David M Singer
Nov 20, 2000
The argument has been going for years. Does fighting belong in hockey? As NHL commissioner Gary Bettman has been trying to phase it out of hockey over the course of his tenure many wonder if that is the right thing to do. There have been fewer fights. There have also been more publicized stick infractions. While it is hard to correlate the two, it is not hard to see other statistics in the league. Out of the top ten teams in the fighting majors category, seven have winning records. Four of those seven happen to be the best four teams in the league.
It is not hard to see that this is more than a coincidence. All seven teams have winning records when there is a fight in the game. The borderline .500 team, the New York Rangers are 10-9. 6-3 when there's a fight. The difference is there. It's called inspired play and where it may not help those squeamish or suffering from bully-nightmares it gets a rise out of the crowd and more importantly the players. Inspiring your players equal wins. Where some teams have similar records with and without a fight during the game other teams reflect a much different scenario.
The Stanley Cup Champion New Jersey Devils are now an even 8-8-3. In games with fights they are 5-1-1. The latter is more like the record of a championship team. A team with heart and passion like the Devils were in last year's playoffs.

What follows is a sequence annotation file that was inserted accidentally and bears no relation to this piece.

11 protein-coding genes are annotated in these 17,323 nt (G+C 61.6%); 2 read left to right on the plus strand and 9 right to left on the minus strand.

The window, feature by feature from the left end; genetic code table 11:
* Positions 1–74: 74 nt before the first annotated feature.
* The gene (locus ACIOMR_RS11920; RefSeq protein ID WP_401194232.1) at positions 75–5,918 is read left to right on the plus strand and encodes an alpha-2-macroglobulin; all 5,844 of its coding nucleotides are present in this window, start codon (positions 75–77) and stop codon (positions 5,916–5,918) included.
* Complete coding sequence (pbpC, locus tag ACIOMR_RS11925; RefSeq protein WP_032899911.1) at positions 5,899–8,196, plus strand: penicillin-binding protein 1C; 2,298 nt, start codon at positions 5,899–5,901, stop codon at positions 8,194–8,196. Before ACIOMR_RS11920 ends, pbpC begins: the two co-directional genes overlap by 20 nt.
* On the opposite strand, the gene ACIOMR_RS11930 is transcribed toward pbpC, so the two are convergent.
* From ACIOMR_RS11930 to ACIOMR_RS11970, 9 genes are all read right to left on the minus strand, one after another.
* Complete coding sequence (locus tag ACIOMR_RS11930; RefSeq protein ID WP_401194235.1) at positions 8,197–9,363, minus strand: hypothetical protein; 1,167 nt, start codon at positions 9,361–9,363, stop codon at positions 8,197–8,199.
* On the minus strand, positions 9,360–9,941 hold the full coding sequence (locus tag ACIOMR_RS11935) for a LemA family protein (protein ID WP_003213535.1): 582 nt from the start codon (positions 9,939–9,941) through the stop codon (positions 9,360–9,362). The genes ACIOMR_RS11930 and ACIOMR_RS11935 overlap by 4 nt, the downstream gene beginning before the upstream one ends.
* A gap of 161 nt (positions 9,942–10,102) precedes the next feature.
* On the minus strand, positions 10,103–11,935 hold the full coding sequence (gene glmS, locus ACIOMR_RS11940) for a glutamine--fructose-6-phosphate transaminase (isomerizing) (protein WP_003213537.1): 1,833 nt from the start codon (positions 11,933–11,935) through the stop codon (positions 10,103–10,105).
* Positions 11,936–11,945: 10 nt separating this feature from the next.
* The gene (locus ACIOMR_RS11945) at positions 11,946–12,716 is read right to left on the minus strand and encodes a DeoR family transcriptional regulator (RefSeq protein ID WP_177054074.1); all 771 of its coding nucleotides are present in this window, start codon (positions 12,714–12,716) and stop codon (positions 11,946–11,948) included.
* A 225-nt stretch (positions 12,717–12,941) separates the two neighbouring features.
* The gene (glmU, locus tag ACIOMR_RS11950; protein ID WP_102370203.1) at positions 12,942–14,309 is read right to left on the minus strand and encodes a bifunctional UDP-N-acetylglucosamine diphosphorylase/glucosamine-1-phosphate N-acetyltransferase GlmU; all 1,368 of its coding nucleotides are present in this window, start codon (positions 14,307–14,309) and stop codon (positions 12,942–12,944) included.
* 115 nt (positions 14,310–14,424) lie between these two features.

What is truly remarkable about these statistics is the fact that there are two expansion teams this year and one from last. Only one of those teams is in the top ten team fighting majors list. Only one. The thinking of "we have a bad team, so let's put out some entertainment" is gone. The good teams will brawl now. Fighting is not significantly up from the last few years...yet. Like all professional sports the NHL will remain a copycat league, and when the other teams start trying to play the same was as the Blues and Avalanche they will find players like Reed Low who are willing to go out and excite the crowd (appropriately, 7 of his 11 fights are at home) and willing to go any night (7 games in a row at one point). Life cycles, and so shall the NHL. The Broad Street Bullies may never make a comeback, but their style may. We all remember their fearsome reputations...and the fact that they won two Cups in a row and saw the finals three years straight.
Written on November 20, 2000. Team Fighting Major Leaders as of this date:
|2||St. Louis Blues||13-3-3-0||9-2-2-0||20|
|5||Toronto Maple Leafs||10-6-3-1||5-3-2-0||15|
|10||New York Rangers||10-9-0-0||6-3-0-0||12|
* Record in games with fights
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